Cujoe Regional Field Report

deceive-1299043__340It’s challenging to tease out the facts about the performance of the Cudjoe Regional sewer system during and after Hurricane Irma.  Here is an example of two contradictory reports in the Key West Citizen.  Unfortunately, the Florida Keys Aqueduct Authority (FKAA) tends to lie and the Citizen tends to enable them.  So how do we get down to the facts?  Well, we have to rely on field reports from the people affected.

Here’s a good one that landed in my inbox.  It was also published over at

The Citizen article that relied on FKAA representations (probably a press release authored at FKAA) at was mostly bull caca, of course.
SOP for any utility experiencing serious water leakage is to shut off transmission main taps and verify the main holds pressure. Then branch main sections are tested with individual streets shut off. Then individual streets can be energized and running meters turned off where there have been uprooted trees. Most people would have water quickly. The same process is used for sewer collection by vacuum or pressure.
Sunset Key had a big underwater main break and that was where most of the “bleeding” occurred in KW, according to FKAA employees who were not supposed to tell. That leak was responsible for the partial day water pressurization in KW, I was told.

The main reason water was delayed outside KW was because FKAA could not handle the sewage, according to 3 retired FKAA supervisory employees that are very familiar with the water system and FKAA sewers. FKAA was the laughing stock of outside utility workers who came to help with sewers and discovered residential pumps in lift stations that pump so slowly they appeared dead.

One can understand cell phone communication problems, but outside agencies were not even given a map of the system or assigned areas to check. My street was checked by multiple agencies multiple days and even mulitple times per day. There were no leaks, the street is close to a transmission main tap that supplies plenty of water and pressure, yet the water was off an absurd length of time. You can open a street water valve and give it time to fill toilet tanks, then listen with a probe on the valve to hear if significant water is running.  I was asked by one utility crew if my street was gravity or grinder. (A good clue would be the manholes!) When they heard gravity, they turned around and went to look for trouble elsewhere. FKAA supposedly has a dedicated fiber optic line and radio towers maintaining communication to Florida City. So much for high tech expensive solutions.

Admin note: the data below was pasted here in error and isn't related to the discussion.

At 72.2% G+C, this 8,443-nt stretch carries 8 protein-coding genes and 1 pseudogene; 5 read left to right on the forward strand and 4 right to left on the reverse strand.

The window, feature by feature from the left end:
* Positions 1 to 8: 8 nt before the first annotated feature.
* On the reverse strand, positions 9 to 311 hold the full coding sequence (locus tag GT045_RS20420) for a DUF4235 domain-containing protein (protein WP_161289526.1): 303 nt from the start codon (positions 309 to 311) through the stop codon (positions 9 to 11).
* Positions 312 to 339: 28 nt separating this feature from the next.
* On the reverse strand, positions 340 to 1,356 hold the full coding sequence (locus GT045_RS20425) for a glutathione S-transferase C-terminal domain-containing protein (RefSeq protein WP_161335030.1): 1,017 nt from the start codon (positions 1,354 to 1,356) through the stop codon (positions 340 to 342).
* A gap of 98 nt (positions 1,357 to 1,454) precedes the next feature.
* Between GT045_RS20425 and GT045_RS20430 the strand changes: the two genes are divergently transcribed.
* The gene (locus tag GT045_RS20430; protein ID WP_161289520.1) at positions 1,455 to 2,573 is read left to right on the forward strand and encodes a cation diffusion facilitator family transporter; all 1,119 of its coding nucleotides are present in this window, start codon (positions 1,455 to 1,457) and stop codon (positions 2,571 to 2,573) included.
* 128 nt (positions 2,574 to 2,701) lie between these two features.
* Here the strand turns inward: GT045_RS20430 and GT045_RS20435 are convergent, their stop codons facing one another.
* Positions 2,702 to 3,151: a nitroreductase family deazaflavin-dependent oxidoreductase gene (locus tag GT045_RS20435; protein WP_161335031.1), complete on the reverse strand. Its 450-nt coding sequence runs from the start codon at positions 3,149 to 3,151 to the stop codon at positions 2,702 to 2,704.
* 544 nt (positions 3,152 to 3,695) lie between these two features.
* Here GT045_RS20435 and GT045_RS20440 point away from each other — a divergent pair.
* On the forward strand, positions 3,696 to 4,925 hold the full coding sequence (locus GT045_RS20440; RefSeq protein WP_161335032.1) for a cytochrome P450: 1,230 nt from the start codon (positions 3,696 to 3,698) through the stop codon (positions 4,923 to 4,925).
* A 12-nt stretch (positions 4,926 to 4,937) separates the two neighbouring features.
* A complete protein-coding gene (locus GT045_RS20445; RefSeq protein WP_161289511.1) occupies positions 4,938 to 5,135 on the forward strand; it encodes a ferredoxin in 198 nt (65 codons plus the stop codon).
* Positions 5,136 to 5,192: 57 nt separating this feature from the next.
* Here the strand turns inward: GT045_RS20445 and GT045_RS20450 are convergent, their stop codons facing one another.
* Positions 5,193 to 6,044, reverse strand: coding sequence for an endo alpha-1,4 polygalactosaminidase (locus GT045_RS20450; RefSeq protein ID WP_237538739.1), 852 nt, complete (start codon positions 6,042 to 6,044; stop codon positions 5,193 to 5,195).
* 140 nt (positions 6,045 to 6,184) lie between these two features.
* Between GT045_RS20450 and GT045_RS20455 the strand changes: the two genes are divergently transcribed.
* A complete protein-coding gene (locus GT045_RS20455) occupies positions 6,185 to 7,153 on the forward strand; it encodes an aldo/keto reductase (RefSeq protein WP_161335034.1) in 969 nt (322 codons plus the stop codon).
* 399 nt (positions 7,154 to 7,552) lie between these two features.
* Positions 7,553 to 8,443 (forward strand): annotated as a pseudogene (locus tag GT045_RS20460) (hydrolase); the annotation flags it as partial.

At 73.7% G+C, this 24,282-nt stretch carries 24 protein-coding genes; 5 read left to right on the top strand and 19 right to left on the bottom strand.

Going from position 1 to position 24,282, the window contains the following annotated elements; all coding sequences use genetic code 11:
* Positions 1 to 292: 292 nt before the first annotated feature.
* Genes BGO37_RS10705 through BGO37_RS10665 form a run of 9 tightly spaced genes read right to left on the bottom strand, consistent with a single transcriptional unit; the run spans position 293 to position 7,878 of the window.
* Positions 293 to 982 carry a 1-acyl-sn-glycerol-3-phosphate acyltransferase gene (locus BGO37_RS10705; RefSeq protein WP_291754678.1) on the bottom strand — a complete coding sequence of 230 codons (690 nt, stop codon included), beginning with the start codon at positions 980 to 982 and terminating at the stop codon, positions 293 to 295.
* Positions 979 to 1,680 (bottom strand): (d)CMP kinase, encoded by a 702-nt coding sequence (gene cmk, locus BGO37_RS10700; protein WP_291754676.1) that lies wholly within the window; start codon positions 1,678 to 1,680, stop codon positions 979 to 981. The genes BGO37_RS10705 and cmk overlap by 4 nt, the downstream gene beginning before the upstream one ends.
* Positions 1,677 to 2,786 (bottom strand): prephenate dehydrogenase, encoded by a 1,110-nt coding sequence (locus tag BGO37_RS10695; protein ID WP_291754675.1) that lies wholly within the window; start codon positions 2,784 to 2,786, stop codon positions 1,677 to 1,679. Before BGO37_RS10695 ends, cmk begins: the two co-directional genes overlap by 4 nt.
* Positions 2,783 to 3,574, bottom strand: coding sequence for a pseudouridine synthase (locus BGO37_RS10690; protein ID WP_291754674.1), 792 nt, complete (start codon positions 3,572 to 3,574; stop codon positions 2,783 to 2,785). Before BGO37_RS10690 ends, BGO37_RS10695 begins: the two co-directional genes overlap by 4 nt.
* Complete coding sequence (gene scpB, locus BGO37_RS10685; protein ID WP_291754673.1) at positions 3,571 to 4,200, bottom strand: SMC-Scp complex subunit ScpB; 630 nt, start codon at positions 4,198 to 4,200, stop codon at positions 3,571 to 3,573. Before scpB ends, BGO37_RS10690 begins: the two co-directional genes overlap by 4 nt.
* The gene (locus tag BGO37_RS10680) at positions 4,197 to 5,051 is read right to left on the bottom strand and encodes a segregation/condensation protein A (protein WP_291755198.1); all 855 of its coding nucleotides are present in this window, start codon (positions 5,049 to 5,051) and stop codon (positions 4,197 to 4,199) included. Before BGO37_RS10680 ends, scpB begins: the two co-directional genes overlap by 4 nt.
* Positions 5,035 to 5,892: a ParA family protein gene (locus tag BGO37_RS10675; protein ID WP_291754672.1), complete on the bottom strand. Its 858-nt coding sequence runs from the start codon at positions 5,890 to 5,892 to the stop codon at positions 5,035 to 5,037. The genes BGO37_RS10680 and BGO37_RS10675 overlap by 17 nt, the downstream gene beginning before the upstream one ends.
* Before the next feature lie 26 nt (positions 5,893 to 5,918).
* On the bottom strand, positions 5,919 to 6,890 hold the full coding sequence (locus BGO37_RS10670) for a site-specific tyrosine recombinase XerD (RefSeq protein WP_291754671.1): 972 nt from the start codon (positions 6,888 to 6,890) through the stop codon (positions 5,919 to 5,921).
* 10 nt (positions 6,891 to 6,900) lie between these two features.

Outside contractors were hired to pump out grinder pits, including unconnected pits that had filled with salt water due to the FKAA lies about all pits being floodproof. Which begs the question of why residential grinder pits were not provided with the already paid-for expensive floodproof vents, but they were used on lift stations that take water from flooded manhole covers and the non-floodproof station access hatch.

FKAA was not pumping out many active grinders with generators. I know people that never saw a generator truck, but know none who received 2 day recurring pump outs as claimed by FKAA. People were reportedly asked not to power their own to pump out, either (the system could not handle everything, and individual pumps compete with lift stations for transmission main space.)  The portable generators were running lift stations and had to sit chained up for many hours because the pumps are ridiculously slow. Lift stations were reported as overflowing into the street and yards. Grinder pumps were refusing to accept a flush and flooding showers with poopy water (shower drain is lower than toilet bowl). A caller to US1 Radio reported this issue on the air.

Someone should request the work orders for all those “every two days” pump outs. Also the invoices from the outside contractors with pump out trucks (like B.R.I.A.N.) who had to pump out lift stations and truck the sewage. I have photos of the stations being pumped out and also of the trucks dumping into the nearest (actually working) master pump station.
The sewer forcemain just installed on Middle and Big Torch by the FKAA in house construction crew was re-excavated by Irma, causing a hazard along the road. So much for the 98% of maximum density compaction required in FKAA trenches! Fortunately, this main is not active or it might have easily blown apart.
There is support for the claims that the neighborhood pumping stations failed as a result of the storm (see the bold parts).  Here is a document from the agenda for FKAA’s October 25 meeting.  The board is being asked to approve the purchase of over $400,000 in new equipment – much of for pump stations with more than one pump (triplex, quadplex, pentaplex).
While I think it stands to reason that the system would have sustained storm damage, I think the public deserves a full and frank discussion of what failed, how it failed, and what the impacts were.  The discussion should also include how such damage will be mitigated in the future.
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